Friday, December 10, 2021

Tuning High Throughput Task Dispatch in Coffea

Consider a distributed application that looks like this: the manager creates an arbitrary number of tasks initially, new tasks are created as tasks complete, and the manager must perform a time consuming accumulation step whenever a task returns. This style of program is common when using the Work Queue framework, and is used extensively by the Coffea data analysis framework for high energy physics.

Here is the problem: if the accumulation of results in complex, it may block the manager from sending tasks, receiving tasks, or performing other operations. In the case where tasks finish spaced out in time, the manager has the ability to post process the task and send a new one to the worker, resulting in minimal performance loss. The problem occurs when multiple workers finish tasks at similar times. The first worker to return its task goes idle and waits to receive another task, however, because the manager is busy with its accumulation step the worker can not receive a new task. As other workers finish, they also become idle as the manager remains busy and can not receive tasks or issue tasks to any of the returned/idle workers.

One solution to this problem is to create an altered version of the inner logic of the work_queue_wait loop. The current version of work_queue_wait works roughly as follows: First, the manager polls all the current tasks to see if any have been retrieved, and if this is the case the manager breaks out of the loop and returns the completed task. Otherwise, the manager continuously attempts to receive a task from any worker, send a task to a worker that can receive one, and perform other operations like looking to connect more workers. This continues until the manager times out or successfully retrieves a task and breaks out of the work_queue_wait to return it.

The alteration is a relatively small change. Instead of the current version of the loop where the work_queue_wait breaks out as soon as a task is retrieved, the program continues looping through work_queue_wait as long as either a task is retrieved, a task is sent out, or both. Once both a task is not retrieved and not sent, the work_queue_wait loop is exited with the first task to be retrieved. The advantage of this is that if multiple workers are waiting for a task, they will all be given work to do before the work_queue_wait loop exits and the manager begins accumulating a task. The feature is enabled by calling work_queue_tune(q, "wait_retrieve_many", 1)

The charts below show a synthetic performance benchmark of this new altered work_queue_wait loop. The benchmark was performed by creating a program that has four parameters. The max tasks parameter determines the total number of tasks to be ran, the concurrent tasks parameter determines how many workers can be working on tasks at any time, the task time parameter sets how long each task should take, and the post process time defines the time the manager must perform post processing every time a task returns. Each chart is formed off a base of 100 max tasks, 5 concurrent tasks, 1 second task time, and a 1 second post process time. There are four charts below, each varying one of the four variables to see its effect on total workload time.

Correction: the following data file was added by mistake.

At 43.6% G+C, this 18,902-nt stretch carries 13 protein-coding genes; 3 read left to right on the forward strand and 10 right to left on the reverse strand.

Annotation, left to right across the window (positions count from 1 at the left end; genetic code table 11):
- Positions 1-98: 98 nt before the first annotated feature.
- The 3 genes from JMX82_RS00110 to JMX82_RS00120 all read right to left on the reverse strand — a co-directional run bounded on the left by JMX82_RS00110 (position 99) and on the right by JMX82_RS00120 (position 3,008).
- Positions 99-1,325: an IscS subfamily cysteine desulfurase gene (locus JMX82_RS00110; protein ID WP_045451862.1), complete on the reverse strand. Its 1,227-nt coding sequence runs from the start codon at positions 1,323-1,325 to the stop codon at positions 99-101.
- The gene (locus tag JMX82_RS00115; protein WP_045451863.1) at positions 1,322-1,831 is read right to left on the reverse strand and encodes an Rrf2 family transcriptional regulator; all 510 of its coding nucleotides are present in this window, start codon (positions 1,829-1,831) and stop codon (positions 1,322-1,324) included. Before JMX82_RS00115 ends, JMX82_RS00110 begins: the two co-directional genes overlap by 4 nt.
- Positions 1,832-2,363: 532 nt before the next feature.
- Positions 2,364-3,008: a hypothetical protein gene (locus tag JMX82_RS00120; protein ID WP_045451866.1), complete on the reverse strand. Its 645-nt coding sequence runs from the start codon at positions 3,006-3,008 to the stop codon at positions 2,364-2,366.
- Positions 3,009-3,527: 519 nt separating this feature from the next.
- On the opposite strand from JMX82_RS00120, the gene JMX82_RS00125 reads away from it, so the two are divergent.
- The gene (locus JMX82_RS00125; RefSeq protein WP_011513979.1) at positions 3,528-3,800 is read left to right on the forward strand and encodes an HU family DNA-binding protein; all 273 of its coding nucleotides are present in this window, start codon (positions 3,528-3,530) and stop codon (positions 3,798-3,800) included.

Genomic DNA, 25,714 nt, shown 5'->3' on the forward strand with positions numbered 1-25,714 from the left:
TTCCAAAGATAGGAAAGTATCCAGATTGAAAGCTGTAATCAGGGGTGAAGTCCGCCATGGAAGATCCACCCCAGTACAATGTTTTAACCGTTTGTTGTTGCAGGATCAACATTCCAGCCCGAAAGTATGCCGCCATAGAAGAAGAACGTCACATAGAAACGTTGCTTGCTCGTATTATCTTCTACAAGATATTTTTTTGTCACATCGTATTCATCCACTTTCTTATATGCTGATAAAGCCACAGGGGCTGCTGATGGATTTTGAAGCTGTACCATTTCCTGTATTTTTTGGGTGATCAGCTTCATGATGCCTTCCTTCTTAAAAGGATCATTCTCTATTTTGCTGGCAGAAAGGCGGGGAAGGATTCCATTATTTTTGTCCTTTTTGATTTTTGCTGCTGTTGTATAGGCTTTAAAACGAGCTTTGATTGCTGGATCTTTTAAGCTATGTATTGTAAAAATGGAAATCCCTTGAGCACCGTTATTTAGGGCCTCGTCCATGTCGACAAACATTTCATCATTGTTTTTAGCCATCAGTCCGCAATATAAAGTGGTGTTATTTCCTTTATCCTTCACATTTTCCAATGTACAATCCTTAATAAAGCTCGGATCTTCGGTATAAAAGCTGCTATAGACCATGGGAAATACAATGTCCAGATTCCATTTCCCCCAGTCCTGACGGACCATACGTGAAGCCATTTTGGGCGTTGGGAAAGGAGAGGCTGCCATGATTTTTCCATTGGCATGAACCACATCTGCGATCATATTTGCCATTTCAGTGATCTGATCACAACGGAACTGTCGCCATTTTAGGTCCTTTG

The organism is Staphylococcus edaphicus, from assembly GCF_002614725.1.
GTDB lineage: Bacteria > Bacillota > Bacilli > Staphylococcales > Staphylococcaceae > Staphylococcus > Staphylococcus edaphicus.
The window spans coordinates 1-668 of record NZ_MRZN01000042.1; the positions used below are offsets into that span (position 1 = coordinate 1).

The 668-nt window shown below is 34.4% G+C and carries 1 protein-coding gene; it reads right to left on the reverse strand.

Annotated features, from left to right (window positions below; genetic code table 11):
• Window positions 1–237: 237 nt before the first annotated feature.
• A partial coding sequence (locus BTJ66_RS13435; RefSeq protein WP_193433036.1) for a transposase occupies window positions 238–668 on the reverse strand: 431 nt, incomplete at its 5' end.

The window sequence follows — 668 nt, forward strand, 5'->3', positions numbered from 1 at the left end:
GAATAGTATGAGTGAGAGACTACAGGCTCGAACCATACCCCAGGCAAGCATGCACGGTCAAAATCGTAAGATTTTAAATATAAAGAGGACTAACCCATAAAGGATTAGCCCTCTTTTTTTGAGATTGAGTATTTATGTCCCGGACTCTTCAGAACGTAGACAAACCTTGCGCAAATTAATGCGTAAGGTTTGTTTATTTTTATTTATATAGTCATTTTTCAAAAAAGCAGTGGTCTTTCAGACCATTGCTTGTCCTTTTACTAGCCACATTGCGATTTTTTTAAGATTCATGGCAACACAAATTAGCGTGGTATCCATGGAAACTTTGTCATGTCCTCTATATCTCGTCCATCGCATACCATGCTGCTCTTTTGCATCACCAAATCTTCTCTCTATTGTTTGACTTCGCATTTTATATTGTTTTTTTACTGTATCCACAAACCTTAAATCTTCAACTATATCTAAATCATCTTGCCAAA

Overall, it appears that tasks which take longer to complete as well as having more of said tasks creates a larger performance gain with the new wait_retrieve_many option. Tasks that require a significant amount of post processing do not benefit much from wait_retrieve_many because they are still mostly bound by the total amount of post processing required.


Applying wait_retrieve_many to Coffea also has promising results. As seen below, in a 4 trial run of the example Coffea program run using the work_queue executor takes about 60 seconds to complete on 10 workers. Enabling the wait_receive_many feature results in a 20% improvement in execution time for the entire application. This feature is now enabled by default in the WQ executor for Coffea.


- David Simonetti, undergraduate student in the CCL

Scalable Molecular Dynamics with Work Queue at UT-Austin

The Biomolecular Engineering Lab at UT-Austin routinely requires large scale molecular dynamics for predicting ligand-protein binding affinity.  The lab makes use of the Cooperative Computing Tools to build and run a variety of distributed applications on their 124 node, 75 GPU cluster.  Custom Work Queue applications are run on the cluster for months at a time to generate large amounts of ab-initio data to parameterize the AMOEBA model for small molecules, and perform single-point computations via Poltype 2.  In addition, the lab makes use of the ForceBalance application built on Work Queue for liquid property fitting for Van der Waals parameter refinement.